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Fitness trackers need to provide insights and advice, not just data

Kirk McElhearn | Feb. 9, 2015
Fitness trackers are good at counting things: steps you walked, calories burned, active minutes, how long you slept, and so on. While the accuracy of these devices can be dubious, a tracker can at least tell you how active you are compared to other days--well, assuming you keep wearing it. According to the Journal of the American Medical Association, more than half of the people who purchase fitness trackers stop using them, and one-third stop in less than 6 months.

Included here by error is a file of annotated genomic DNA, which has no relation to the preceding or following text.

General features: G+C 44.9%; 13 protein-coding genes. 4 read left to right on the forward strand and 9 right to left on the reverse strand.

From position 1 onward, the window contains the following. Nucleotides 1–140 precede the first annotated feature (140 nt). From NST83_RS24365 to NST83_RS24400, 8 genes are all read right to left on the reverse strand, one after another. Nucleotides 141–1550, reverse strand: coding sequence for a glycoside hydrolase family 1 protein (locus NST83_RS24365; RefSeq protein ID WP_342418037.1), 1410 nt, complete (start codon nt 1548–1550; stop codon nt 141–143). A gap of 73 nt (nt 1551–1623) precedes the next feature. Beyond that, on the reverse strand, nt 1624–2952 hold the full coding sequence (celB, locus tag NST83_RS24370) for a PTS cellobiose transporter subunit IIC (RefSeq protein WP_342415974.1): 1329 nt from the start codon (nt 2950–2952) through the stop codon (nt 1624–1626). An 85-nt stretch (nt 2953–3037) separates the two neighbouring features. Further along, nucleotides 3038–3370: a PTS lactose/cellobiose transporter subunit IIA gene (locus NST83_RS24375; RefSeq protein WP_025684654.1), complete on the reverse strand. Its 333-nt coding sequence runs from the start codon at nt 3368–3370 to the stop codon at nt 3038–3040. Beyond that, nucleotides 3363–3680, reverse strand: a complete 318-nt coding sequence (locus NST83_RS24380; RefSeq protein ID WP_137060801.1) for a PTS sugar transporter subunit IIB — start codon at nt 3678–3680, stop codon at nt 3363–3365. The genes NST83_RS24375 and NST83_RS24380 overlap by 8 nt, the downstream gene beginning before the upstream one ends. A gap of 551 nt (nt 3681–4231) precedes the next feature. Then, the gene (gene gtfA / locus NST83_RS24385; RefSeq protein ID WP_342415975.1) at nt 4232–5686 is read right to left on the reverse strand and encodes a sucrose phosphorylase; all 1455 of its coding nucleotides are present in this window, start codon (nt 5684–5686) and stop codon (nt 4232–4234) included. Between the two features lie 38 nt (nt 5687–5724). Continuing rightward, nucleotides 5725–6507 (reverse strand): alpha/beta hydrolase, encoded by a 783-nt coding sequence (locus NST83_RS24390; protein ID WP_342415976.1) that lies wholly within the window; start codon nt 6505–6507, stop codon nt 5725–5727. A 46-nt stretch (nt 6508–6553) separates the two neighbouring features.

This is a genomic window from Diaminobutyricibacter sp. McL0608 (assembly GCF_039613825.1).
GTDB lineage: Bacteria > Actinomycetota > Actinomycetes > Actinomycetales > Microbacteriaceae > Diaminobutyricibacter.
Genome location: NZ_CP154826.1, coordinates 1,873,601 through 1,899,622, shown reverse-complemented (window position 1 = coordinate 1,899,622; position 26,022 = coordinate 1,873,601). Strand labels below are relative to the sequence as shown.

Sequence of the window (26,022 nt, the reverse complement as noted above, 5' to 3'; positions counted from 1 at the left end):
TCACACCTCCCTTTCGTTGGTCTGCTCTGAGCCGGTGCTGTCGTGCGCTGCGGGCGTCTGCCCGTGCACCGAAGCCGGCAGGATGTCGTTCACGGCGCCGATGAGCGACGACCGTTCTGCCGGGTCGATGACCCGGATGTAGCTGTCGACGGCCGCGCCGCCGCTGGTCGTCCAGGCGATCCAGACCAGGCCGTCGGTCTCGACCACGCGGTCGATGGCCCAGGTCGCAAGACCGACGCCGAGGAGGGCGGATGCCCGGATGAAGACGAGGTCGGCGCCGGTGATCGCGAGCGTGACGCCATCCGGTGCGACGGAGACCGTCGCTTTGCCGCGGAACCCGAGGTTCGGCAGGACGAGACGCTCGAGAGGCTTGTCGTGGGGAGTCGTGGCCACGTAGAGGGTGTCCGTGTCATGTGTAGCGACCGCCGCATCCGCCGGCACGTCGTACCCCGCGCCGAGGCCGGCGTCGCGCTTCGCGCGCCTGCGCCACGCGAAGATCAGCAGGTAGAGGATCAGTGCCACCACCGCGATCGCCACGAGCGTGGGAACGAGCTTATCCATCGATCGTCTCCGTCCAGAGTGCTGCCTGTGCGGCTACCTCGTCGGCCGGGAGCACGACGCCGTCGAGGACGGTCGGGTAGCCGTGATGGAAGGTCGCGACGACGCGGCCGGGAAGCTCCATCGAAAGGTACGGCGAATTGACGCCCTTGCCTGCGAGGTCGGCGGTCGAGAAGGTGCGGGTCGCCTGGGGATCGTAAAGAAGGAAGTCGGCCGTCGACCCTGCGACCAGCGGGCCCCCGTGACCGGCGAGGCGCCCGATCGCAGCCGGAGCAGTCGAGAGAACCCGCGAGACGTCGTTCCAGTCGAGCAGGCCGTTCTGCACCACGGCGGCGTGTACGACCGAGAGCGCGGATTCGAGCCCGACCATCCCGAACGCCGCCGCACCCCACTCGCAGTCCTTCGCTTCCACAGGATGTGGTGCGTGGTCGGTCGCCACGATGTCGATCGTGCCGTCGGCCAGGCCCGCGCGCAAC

Perhaps static charts and graphs are enough to guilt some people into being more active, but with the high number of people who simply give up on these devices, it's more likely that it will just annoy them until they stop tracking their activity. Now that we have the technology to track data, the next step has to be turning that data into actionable insights.


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